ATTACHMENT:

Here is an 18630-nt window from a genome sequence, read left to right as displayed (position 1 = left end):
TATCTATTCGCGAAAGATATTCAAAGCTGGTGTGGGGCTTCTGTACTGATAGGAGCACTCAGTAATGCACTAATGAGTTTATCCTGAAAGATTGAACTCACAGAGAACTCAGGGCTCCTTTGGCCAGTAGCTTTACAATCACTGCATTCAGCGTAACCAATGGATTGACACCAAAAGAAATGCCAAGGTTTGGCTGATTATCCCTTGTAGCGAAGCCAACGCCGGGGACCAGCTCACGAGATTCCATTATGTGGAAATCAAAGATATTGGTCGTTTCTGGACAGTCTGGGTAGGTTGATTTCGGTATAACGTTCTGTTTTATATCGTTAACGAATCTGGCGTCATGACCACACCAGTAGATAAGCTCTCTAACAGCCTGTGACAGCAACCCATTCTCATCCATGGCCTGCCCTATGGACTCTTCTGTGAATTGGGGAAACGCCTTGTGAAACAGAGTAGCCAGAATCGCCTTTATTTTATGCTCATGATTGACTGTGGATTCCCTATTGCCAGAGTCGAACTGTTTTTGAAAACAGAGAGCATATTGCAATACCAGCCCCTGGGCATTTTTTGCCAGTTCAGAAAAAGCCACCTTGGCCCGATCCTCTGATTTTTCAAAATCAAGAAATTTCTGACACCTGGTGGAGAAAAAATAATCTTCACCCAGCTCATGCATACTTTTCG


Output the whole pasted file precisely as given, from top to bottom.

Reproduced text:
Here is an 18630-nt window from a genome sequence, read left to right as displayed (position 1 = left end):
TATCTATTCGCGAAAGATATTCAAAGCTGGTGTGGGGCTTCTGTACTGATAGGAGCACTCAGTAATGCACTAATGAGTTTATCCTGAAAGATTGAACTCACAGAGAACTCAGGGCTCCTTTGGCCAGTAGCTTTACAATCACTGCATTCAGCGTAACCAATGGATTGACACCAAAAGAAATGCCAAGGTTTGGCTGATTATCCCTTGTAGCGAAGCCAACGCCGGGGACCAGCTCACGAGATTCCATTATGTGGAAATCAAAGATATTGGTCGTTTCTGGACAGTCTGGGTAGGTTGATTTCGGTATAACGTTCTGTTTTATATCGTTAACGAATCTGGCGTCATGACCACACCAGTAGATAAGCTCTCTAACAGCCTGTGACAGCAACCCATTCTCATCCATGGCCTGCCCTATGGACTCTTCTGTGAATTGGGGAAACGCCTTGTGAAACAGAGTAGCCAGAATCGCCTTTATTTTATGCTCATGATTGACTGTGGATTCCCTATTGCCAGAGTCGAACTGTTTTTGAAAACAGAGAGCATATTGCAATACCAGCCCCTGGGCATTTTTTGCCAGTTCAGAAAAAGCCACCTTGGCCCGATCCTCTGATTTTTCAAAATCAAGAAATTTCTGACACCTGGTGGAGAAAAAATAATCTTCACCCAGCTCATGCATACTTTTCG